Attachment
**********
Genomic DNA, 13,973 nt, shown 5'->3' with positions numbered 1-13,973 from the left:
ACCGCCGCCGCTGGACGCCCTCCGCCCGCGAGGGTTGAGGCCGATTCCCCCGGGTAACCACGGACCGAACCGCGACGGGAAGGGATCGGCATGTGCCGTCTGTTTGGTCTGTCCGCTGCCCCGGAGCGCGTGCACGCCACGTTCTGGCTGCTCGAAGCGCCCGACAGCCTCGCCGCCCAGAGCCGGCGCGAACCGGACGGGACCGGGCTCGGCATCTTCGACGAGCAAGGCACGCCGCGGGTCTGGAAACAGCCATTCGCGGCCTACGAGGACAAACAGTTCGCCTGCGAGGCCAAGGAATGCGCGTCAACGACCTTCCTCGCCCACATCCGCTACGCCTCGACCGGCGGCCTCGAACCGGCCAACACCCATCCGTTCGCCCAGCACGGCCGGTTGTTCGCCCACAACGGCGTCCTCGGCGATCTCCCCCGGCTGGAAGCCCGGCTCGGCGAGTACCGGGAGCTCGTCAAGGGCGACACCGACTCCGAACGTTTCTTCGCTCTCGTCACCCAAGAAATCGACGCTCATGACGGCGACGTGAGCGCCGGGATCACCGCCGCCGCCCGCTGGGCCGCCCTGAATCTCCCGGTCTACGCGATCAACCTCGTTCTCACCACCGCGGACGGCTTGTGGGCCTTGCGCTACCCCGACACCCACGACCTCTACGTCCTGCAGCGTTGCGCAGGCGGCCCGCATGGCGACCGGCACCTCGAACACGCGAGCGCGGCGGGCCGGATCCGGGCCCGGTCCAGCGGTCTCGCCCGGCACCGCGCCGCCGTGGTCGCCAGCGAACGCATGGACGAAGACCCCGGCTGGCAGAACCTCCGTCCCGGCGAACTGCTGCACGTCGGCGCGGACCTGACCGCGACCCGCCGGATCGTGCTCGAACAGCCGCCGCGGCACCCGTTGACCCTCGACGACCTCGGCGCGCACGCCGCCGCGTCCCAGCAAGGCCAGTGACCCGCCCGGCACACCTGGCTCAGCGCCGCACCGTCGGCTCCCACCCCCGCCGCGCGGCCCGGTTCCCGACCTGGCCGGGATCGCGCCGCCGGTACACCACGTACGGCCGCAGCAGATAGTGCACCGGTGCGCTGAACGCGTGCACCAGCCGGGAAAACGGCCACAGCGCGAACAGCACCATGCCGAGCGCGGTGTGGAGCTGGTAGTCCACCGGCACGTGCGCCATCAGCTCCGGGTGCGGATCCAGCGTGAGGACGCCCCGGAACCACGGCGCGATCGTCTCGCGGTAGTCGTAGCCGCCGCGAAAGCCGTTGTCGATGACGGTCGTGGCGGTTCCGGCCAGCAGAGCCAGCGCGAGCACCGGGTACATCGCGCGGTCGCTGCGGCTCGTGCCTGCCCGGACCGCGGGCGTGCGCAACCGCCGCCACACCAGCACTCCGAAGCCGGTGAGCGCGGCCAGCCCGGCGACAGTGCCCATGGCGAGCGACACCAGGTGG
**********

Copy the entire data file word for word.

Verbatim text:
Genomic DNA, 13,973 nt, shown 5'->3' with positions numbered 1-13,973 from the left:
ACCGCCGCCGCTGGACGCCCTCCGCCCGCGAGGGTTGAGGCCGATTCCCCCGGGTAACCACGGACCGAACCGCGACGGGAAGGGATCGGCATGTGCCGTCTGTTTGGTCTGTCCGCTGCCCCGGAGCGCGTGCACGCCACGTTCTGGCTGCTCGAAGCGCCCGACAGCCTCGCCGCCCAGAGCCGGCGCGAACCGGACGGGACCGGGCTCGGCATCTTCGACGAGCAAGGCACGCCGCGGGTCTGGAAACAGCCATTCGCGGCCTACGAGGACAAACAGTTCGCCTGCGAGGCCAAGGAATGCGCGTCAACGACCTTCCTCGCCCACATCCGCTACGCCTCGACCGGCGGCCTCGAACCGGCCAACACCCATCCGTTCGCCCAGCACGGCCGGTTGTTCGCCCACAACGGCGTCCTCGGCGATCTCCCCCGGCTGGAAGCCCGGCTCGGCGAGTACCGGGAGCTCGTCAAGGGCGACACCGACTCCGAACGTTTCTTCGCTCTCGTCACCCAAGAAATCGACGCTCATGACGGCGACGTGAGCGCCGGGATCACCGCCGCCGCCCGCTGGGCCGCCCTGAATCTCCCGGTCTACGCGATCAACCTCGTTCTCACCACCGCGGACGGCTTGTGGGCCTTGCGCTACCCCGACACCCACGACCTCTACGTCCTGCAGCGTTGCGCAGGCGGCCCGCATGGCGACCGGCACCTCGAACACGCGAGCGCGGCGGGCCGGATCCGGGCCCGGTCCAGCGGTCTCGCCCGGCACCGCGCCGCCGTGGTCGCCAGCGAACGCATGGACGAAGACCCCGGCTGGCAGAACCTCCGTCCCGGCGAACTGCTGCACGTCGGCGCGGACCTGACCGCGACCCGCCGGATCGTGCTCGAACAGCCGCCGCGGCACCCGTTGACCCTCGACGACCTCGGCGCGCACGCCGCCGCGTCCCAGCAAGGCCAGTGACCCGCCCGGCACACCTGGCTCAGCGCCGCACCGTCGGCTCCCACCCCCGCCGCGCGGCCCGGTTCCCGACCTGGCCGGGATCGCGCCGCCGGTACACCACGTACGGCCGCAGCAGATAGTGCACCGGTGCGCTGAACGCGTGCACCAGCCGGGAAAACGGCCACAGCGCGAACAGCACCATGCCGAGCGCGGTGTGGAGCTGGTAGTCCACCGGCACGTGCGCCATCAGCTCCGGGTGCGGATCCAGCGTGAGGACGCCCCGGAACCACGGCGCGATCGTCTCGCGGTAGTCGTAGCCGCCGCGAAAGCCGTTGTCGATGACGGTCGTGGCGGTTCCGGCCAGCAGAGCCAGCGCGAGCACCGGGTACATCGCGCGGTCGCTGCGGCTCGTGCCTGCCCGGACCGCGGGCGTGCGCAACCGCCGCCACACCAGCACTCCGAAGCCGGTGAGCGCGGCCAGCCCGGCGACAGTGCCCATGGCGAGCGACACCAGGTGG